Peter Ford (diplomat)

From Wikipedia, the free encyclopedia
Jump to navigation Jump to search

Peter William Ford (born 27 June 1947)[1] is a retired British diplomat who was ambassador to Bahrain from 1999–2003 and to Syria from 2003–2006.[2][3]

Education and career[edit]

Ford was educated at Weston Point Community Primary School, Helsby Grammar School and The Queen's College, Oxford.[1]

Having finished his Arabic studies he worked in Beirut, Riyadh, Paris and Cairo before being appointed British ambassador to Bahrain as well as Syria from 2003-06.[4]

Retiring from the Diplomatic Service in 2006, he became Representative of the Commissioner-General of UNRWA in the Arab world.[5]

In February 2017, Ford became a Director of the British Syrian Society, alongside President Assad's father-in-law Dr Fawaz Akhras.[6]


In 2003, as ambassador to Bahrain, Ford says he sent critical memoranda to London before the Iraq War. Later, he regretted not having been more outspoken. In his time in Damascus (2003-2006), he says he distanced himself more and more from the official policies.[7]

Since 2006, he has been criticised as a defender of the Syrian government in Syria.[8] In 2016, he suggested opposition forces were responsible for an attack on a UN humanitarian convoy in September 2016 which led to the deaths of 10 humanitarians. A UN panel of inquiry said the attack was conducted from the air, and only Syrian and Russian air forces were operating in the area. The UN panel stated "that it did not have evidence to conclude that the incident was a deliberate attack on a humanitarian target".[9][10]

He accused the British government of lies and political mistakes in Syria from the onstart of the uprising, thus aggravating the situation. He argued that Prime Minister David Cameron should have either committed British forces or refrained from encouraging opposition forces from mounting a campaign against the Syrian government.[10] Ford believes that the British leaders expected an early end of the Syrian government and overestimated the strength of the moderate opposition, whom they did not provide with sufficient help.[10][3]

Ford argued that the fall of Assad would open a "Pandora's box", repeating the mistakes of Libya and Iraq. In his opinion, the fall of the Syrian government would lead to the massacres of Christians, Shias, Alawites, Druze and other minorities.[11]

On the Khan Shaykhun chemical attack, he commented to the BBC that "there [had] been no investigation.. not a dodgy dossier - we've not seen any dossier whatever this time".[12] Ford argued there was no proof of the Syrian government's involvement in the attack.[13][14]

Ford participated in the EuroCSE conference on the future of Syria from 5 to 6 April 2017 which was criticised by dissidents as pro-Assad, because among the speakers there were Syrian politicians and supporters of the Assad government.[15] At the conference Ford described the British policy as "incoherent and grotesque", and accused the British government of being among those in the front rank of destroying Syria. He added that following the Iraq War he had been under regular instructions to remonstrate with the Syrians over the flow of jihadis into Iraq, but said he understood the Syrian government's point of view.[16]


  1. ^ a b Ford, Peter William. Who's Who. 2014 (2014 online ed.). A & C Black, an imprint of Bloomsbury Publishing plc. Retrieved 9 October 2015. (subscription or UK public library membership required)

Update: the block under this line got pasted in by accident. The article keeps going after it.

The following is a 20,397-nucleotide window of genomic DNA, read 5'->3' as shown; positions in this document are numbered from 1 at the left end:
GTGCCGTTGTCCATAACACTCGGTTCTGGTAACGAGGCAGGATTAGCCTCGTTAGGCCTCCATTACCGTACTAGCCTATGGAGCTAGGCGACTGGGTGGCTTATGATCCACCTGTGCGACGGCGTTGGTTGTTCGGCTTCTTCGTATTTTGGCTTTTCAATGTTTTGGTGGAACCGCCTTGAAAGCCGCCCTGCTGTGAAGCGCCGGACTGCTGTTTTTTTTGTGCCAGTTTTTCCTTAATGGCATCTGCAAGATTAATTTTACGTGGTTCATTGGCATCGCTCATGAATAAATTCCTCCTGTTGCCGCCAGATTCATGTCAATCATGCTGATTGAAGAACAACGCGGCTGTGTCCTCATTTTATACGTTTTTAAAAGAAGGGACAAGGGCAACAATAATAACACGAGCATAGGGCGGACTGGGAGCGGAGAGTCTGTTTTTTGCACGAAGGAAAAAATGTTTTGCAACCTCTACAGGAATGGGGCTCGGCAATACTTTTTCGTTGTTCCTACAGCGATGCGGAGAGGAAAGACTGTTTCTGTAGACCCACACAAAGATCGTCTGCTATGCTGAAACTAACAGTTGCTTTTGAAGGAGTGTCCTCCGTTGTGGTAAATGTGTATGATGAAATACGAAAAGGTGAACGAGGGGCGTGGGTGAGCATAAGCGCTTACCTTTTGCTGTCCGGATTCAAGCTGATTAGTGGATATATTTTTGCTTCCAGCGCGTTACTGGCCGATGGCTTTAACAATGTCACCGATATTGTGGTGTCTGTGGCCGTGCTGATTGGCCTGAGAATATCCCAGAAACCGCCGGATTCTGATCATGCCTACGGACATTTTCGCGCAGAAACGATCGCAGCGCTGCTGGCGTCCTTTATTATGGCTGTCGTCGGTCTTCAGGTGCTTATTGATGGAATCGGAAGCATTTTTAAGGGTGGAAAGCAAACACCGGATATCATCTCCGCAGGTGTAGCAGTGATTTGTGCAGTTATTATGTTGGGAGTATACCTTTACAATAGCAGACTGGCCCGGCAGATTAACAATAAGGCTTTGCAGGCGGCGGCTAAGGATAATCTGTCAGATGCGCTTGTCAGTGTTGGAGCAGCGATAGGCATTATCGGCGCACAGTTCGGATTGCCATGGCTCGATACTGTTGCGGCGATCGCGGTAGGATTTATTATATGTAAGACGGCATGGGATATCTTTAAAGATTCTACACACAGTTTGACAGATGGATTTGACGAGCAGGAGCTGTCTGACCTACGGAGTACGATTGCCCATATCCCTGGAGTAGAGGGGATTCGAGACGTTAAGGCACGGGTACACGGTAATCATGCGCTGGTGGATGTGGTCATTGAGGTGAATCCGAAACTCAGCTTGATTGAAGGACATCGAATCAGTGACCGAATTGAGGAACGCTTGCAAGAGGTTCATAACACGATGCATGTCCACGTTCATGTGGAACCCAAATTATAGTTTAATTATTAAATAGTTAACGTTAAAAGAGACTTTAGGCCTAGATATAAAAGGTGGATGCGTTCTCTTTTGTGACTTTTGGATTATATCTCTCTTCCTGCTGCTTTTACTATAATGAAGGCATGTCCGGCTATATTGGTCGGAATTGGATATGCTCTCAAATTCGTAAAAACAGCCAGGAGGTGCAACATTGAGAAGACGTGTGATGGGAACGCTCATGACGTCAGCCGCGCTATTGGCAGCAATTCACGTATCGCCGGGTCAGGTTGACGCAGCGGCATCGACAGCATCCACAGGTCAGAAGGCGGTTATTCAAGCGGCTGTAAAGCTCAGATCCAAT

2. ^ Ford, Peter (7 April 2015). "Cameron's unthinking policy on Syria has fuelled the rise of British jihadism". The Guardian. Retrieved 11 April 2017.
  3. ^ a b Peter Ford (interview) (9 April 2015). "'Moderates in Syria? Snowflake's chance in hell'". RT. Retrieved 13 January 2018.
  4. ^ Ian Black Middle East editor (7 April 2015), "Former ambassador attacks Cameron's 'arrogant' Syria policy", The Guardian, ISSN 0261-3077, retrieved 9 April 2017, Ford, 67, trained as an Arabist and served in Beirut, Riyadh, Paris and Cairo and was British ambassador to Bahrain as well as Syria from 2003-06.CS1 maint: Extra text: authors list (link)
  5. ^ "Peter Ford".
  6. ^ Verkaik, Robert; Ensor, Josie; Sawer, Patrick (22 April 2017). "Former UK ambassador linked to Assad lobby group". The Daily Telegraph. Retrieved 12 April 2018.
  7. ^ "'Assad not mad' enough to use chemical weapons: Former UK ambassador", Middle East Eye, retrieved 9 April 2017
  8. ^ British ambassador who defended Damascus 'works for Assad's father-in-law', Zaman Al Wasl 24 April 2017
  9. ^ "Summary of UN Headquarters 'Board of Inquiry' Report". 21 December 2016.
  10. ^ a b c Wintour, Patrick (23 December 2016). "British policy has made situation in Syria worse, says former ambassador". The Guardian. Retrieved 11 April 2017.
  11. ^ "David Cameron will have Christian 'blood on his hands' if he topples Assad, warns former Ambassador to Syria - The Diocese of Shrewsbury - The Diocese of Shrewsbury". Retrieved 9 April 2017. “The fall of the regime will be opening a Pandora’s Box such as we saw with the fall of Gaddafi in Libya and when Saddam Hussein fell.” He said: “Is this what David Cameron really wants, to open another Pandora’s Box? Does he not realise that the fall of the Assad regime would lead to the massacres of Christians, Shias, Alawites, Druze and other minorities?
  12. ^ "10/04/2017, Newsnight - BBC Two". BBC.
  13. ^ "Ex-UK ambassador to Syria: 'No proof' of chemical attack, Today - BBC Radio 4". Retrieved 9 April 2017.
  14. ^ Manfred Kleber (7 April 2017), "Es wäre dumm von Assad, Giftgas einzusetzen", Berlin Journal (in German), retrieved 9 April 2017
  15. ^ "Controversial Syria conference is held a day after chemical attack", Mail Online, retrieved 9 April 2017
  16. ^ "'Assad not mad' enough to use chemical weapons, says former UK ambassador". Middle East Eye.